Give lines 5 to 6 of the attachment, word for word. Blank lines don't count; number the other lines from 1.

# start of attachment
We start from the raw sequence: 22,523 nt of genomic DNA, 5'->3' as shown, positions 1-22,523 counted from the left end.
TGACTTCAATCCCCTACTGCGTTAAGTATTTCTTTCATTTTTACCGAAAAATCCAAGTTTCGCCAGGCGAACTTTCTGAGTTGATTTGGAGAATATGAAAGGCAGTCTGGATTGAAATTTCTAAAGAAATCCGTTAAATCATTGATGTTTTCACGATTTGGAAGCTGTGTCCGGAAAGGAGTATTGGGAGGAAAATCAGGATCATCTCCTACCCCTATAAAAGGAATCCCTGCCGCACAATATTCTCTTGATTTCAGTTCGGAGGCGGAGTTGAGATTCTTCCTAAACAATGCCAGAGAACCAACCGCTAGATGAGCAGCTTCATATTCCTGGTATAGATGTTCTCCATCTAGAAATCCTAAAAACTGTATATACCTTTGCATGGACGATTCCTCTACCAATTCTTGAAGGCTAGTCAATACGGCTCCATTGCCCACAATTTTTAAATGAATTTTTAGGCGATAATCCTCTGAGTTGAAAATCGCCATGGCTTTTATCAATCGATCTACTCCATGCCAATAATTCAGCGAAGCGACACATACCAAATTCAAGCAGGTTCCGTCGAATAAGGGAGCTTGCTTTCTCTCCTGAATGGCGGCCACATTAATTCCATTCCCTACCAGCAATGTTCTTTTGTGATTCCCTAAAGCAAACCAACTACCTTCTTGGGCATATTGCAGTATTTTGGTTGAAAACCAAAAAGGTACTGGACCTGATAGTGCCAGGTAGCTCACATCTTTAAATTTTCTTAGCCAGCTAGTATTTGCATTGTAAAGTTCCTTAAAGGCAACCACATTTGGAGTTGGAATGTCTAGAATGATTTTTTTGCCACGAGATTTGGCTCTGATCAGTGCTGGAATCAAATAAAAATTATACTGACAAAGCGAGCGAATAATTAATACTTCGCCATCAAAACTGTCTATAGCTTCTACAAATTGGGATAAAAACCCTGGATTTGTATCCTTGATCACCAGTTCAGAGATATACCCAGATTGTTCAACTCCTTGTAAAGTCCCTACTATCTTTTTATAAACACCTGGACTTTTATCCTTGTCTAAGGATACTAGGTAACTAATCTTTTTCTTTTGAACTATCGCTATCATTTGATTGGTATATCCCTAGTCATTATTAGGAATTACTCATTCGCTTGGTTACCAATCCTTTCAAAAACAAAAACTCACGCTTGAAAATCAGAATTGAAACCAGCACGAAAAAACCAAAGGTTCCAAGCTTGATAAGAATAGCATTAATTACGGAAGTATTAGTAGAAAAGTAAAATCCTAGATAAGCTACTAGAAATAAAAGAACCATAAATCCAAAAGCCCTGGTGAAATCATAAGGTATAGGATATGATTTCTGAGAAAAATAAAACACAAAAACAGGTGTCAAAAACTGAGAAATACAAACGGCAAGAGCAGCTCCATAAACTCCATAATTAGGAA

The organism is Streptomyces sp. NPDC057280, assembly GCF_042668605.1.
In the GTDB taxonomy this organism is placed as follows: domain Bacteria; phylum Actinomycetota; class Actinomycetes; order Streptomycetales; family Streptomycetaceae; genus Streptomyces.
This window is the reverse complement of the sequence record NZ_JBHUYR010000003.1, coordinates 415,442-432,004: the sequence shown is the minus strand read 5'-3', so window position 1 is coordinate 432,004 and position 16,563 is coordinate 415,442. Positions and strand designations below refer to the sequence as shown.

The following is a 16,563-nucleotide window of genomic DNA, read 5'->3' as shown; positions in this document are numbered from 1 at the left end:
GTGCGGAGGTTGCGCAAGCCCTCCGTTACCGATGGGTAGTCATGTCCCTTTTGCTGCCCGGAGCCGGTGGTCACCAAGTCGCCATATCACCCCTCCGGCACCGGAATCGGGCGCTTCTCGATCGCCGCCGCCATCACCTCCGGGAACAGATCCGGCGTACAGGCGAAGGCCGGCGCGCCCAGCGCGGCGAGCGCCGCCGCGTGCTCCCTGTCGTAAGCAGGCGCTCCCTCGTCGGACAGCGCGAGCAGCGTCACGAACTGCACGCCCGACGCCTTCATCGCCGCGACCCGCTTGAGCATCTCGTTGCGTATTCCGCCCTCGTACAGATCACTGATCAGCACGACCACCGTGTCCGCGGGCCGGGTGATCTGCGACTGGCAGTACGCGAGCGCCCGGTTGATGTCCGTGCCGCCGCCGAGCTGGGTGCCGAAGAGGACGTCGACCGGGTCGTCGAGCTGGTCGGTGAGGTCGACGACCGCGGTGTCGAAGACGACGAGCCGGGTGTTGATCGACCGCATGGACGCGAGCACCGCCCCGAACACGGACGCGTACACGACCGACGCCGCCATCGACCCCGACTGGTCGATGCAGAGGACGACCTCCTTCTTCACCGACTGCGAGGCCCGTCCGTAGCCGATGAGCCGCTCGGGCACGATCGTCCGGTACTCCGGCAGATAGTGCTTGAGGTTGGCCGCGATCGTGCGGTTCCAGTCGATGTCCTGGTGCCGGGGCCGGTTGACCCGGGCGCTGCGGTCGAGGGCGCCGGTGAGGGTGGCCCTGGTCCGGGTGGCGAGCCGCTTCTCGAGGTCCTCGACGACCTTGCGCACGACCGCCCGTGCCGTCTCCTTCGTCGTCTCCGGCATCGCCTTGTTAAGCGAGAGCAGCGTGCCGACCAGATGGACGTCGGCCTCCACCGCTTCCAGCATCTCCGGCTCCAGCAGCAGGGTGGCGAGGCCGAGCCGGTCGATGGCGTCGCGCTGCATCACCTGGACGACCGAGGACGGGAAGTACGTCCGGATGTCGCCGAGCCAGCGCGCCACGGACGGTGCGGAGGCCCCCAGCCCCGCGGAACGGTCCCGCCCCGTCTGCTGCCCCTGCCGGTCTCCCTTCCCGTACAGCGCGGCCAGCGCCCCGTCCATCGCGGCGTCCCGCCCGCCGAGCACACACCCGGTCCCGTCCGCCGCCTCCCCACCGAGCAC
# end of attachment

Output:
This window is the reverse complement of the sequence record NZ_JBHUYR010000003.1, coordinates 415,442-432,004: the sequence shown is the minus strand read 5'-3', so window position 1 is coordinate 432,004 and position 16,563 is coordinate 415,442. Positions and strand designations below refer to the sequence as shown.

The following is a 16,563-nucleotide window of genomic DNA, read 5'->3' as shown; positions in this document are numbered from 1 at the left end: